Academic journal article Library Philosophy and Practice

Information Access and Evaluation Skills of Secondary School Students in Ghana

Academic journal article Library Philosophy and Practice

Information Access and Evaluation Skills of Secondary School Students in Ghana

Article excerpt

1. Introduction

Information users are confronted with an avalanche of information from different kinds of sources making it difficult to verify their authenticity. However, young students have an even stronger need to be able to identify what is relevant for learning and recreational purposes as exposure to too much information may be counter-productive as a result of information overload (Yan, Sha, Yan, & Shang, 2015). Information Literacy (IL) provides students with the critical skills needed to find and evaluate the information they need for their academic work and personal lives. After graduation, IL can help newly-graduated secondary school students to make an easier transition to young adulthood (Maughan, 2001 cited in Badke, 2008), while preparing for university.

Even though secondary school students are expected to be independent information users at the time of graduation (Majid, Chang, & Foo, 2016), this is probably not the case in Ghana, as IL is not integrated into the secondary school curriculum as it pertains in some countries (Majid et al., 2016). Furthermore, a few public and private universities in Ghana have commenced teaching IL to their first-year students. Secondary school students need a basic understanding of this concept before entering university where expectations to be independent in using information is high. Additionally, if lifelong learning capabilities are to be inculcated into students, educational institutions at the pre-university level must integrate IL into their curriculum (Onyebuchi & Ngwuchukwu, 2013).

Despite the awareness of the relevance of IL among library professionals culminating in numerous studies by researchers around the world, there is little, if any that is dedicated to the Ghanaian IL terrain. van Aalst, Hing, May, and Yan (2007) investigated into the Information Search Process (ISP) of 12th Grade students in Hong Kong where they found students' inadequate skills in completing the Information Search Process. Chang et al. (2012) developed a scale to measure the IL skills of students in Singapore and found, among others, that most of their respondents possessed lower-order IL skills in information seeking than higher-level skills such as evaluation. Majid, Chang, and Foo (2016) found positive student IL scores among secondary school students in Singapore, compared to the results of previous studies. They, however, discovered that students preferred easily available human sources for information assistance rather than their school librarians. A quick reading of this summary of findings shows that the contexts of these studies are in the much-developed areas of Asia. In Africa, a recent study on IL at the pre-university level was conducted by Onyebuchi and Ngwuchukwu (2013). Their study was an experiment of IL in primary school libraries in Enugu in Nigeria. They found that pupils in the experimental group who were provided IL instruction performed better in projects than those who were not in the experimental group. To this end, it is appropriate to find out to what extent the IL skills of secondary school students in Ghana are comparable to their counterparts in countries where IL has been integrated into the educational curriculum. Furthermore, most of the existing studies pointed out to students' weak evaluation skills as a result of over-concentration on lower-order IL outcomes. In the light of this trend, this research explores two Ghanaian secondary school students' perspectives of IL with specific reference to their abilities in information seeking (access) skills and evaluation. The uniqueness of this study is in the fact that, unlike some of the countries where literature on IL at the secondary school level abounds, IL has not been integrated into the secondary school curriculum in Ghana.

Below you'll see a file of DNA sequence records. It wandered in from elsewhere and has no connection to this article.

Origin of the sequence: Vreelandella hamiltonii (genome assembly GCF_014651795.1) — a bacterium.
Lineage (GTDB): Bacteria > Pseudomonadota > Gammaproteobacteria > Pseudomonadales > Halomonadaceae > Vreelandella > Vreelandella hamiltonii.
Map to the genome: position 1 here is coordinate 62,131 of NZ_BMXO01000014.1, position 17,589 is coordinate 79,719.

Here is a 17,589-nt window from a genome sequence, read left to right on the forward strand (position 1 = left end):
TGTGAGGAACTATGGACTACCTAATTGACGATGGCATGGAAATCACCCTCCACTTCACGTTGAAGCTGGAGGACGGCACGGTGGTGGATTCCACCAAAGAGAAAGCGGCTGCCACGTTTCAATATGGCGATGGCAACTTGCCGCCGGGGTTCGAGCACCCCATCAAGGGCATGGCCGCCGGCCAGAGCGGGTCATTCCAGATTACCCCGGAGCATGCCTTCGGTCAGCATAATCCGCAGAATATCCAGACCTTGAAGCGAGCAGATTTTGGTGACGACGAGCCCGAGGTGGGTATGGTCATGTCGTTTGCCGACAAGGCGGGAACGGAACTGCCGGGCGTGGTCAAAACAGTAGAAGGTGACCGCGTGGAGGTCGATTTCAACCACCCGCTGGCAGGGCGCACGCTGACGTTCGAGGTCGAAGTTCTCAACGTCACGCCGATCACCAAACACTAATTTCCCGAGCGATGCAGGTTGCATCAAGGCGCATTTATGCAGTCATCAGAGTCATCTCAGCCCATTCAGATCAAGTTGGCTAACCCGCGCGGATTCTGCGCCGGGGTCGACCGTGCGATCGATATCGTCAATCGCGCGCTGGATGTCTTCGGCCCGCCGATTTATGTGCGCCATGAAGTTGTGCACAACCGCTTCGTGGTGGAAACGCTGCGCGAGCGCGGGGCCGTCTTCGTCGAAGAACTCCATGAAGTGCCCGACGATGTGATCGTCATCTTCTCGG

2. Literature Review

According to the Library Bill of Rights (2014) of the American Library Association "The school library plays a unique role in promoting, protecting, and educating about intellectual freedom. …

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